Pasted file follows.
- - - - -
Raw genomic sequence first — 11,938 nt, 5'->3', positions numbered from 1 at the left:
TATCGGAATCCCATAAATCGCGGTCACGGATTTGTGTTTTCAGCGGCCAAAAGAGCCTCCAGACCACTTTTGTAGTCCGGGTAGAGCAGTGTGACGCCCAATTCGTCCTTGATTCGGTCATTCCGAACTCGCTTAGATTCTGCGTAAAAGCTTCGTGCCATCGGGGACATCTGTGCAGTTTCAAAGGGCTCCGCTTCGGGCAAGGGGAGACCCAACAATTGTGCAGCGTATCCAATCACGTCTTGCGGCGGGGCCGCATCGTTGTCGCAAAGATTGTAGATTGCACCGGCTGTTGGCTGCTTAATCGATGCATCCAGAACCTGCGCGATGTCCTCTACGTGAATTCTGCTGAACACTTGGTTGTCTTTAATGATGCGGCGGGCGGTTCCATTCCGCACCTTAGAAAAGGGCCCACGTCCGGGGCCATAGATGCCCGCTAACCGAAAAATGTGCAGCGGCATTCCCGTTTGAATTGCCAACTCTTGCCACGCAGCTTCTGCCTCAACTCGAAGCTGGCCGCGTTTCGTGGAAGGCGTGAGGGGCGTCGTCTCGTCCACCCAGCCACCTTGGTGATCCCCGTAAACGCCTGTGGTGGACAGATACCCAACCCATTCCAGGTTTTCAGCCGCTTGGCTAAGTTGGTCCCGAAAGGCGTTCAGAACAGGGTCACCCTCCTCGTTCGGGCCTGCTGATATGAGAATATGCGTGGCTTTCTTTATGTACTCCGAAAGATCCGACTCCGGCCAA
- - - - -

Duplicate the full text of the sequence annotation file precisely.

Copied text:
Raw genomic sequence first — 11,938 nt, 5'->3', positions numbered from 1 at the left:
TATCGGAATCCCATAAATCGCGGTCACGGATTTGTGTTTTCAGCGGCCAAAAGAGCCTCCAGACCACTTTTGTAGTCCGGGTAGAGCAGTGTGACGCCCAATTCGTCCTTGATTCGGTCATTCCGAACTCGCTTAGATTCTGCGTAAAAGCTTCGTGCCATCGGGGACATCTGTGCAGTTTCAAAGGGCTCCGCTTCGGGCAAGGGGAGACCCAACAATTGTGCAGCGTATCCAATCACGTCTTGCGGCGGGGCCGCATCGTTGTCGCAAAGATTGTAGATTGCACCGGCTGTTGGCTGCTTAATCGATGCATCCAGAACCTGCGCGATGTCCTCTACGTGAATTCTGCTGAACACTTGGTTGTCTTTAATGATGCGGCGGGCGGTTCCATTCCGCACCTTAGAAAAGGGCCCACGTCCGGGGCCATAGATGCCCGCTAACCGAAAAATGTGCAGCGGCATTCCCGTTTGAATTGCCAACTCTTGCCACGCAGCTTCTGCCTCAACTCGAAGCTGGCCGCGTTTCGTGGAAGGCGTGAGGGGCGTCGTCTCGTCCACCCAGCCACCTTGGTGATCCCCGTAAACGCCTGTGGTGGACAGATACCCAACCCATTCCAGGTTTTCAGCCGCTTGGCTAAGTTGGTCCCGAAAGGCGTTCAGAACAGGGTCACCCTCCTCGTTCGGGCCTGCTGATATGAGAATATGCGTGGCTTTCTTTATGTACTCCGAAAGATCCGACTCCGGCCAA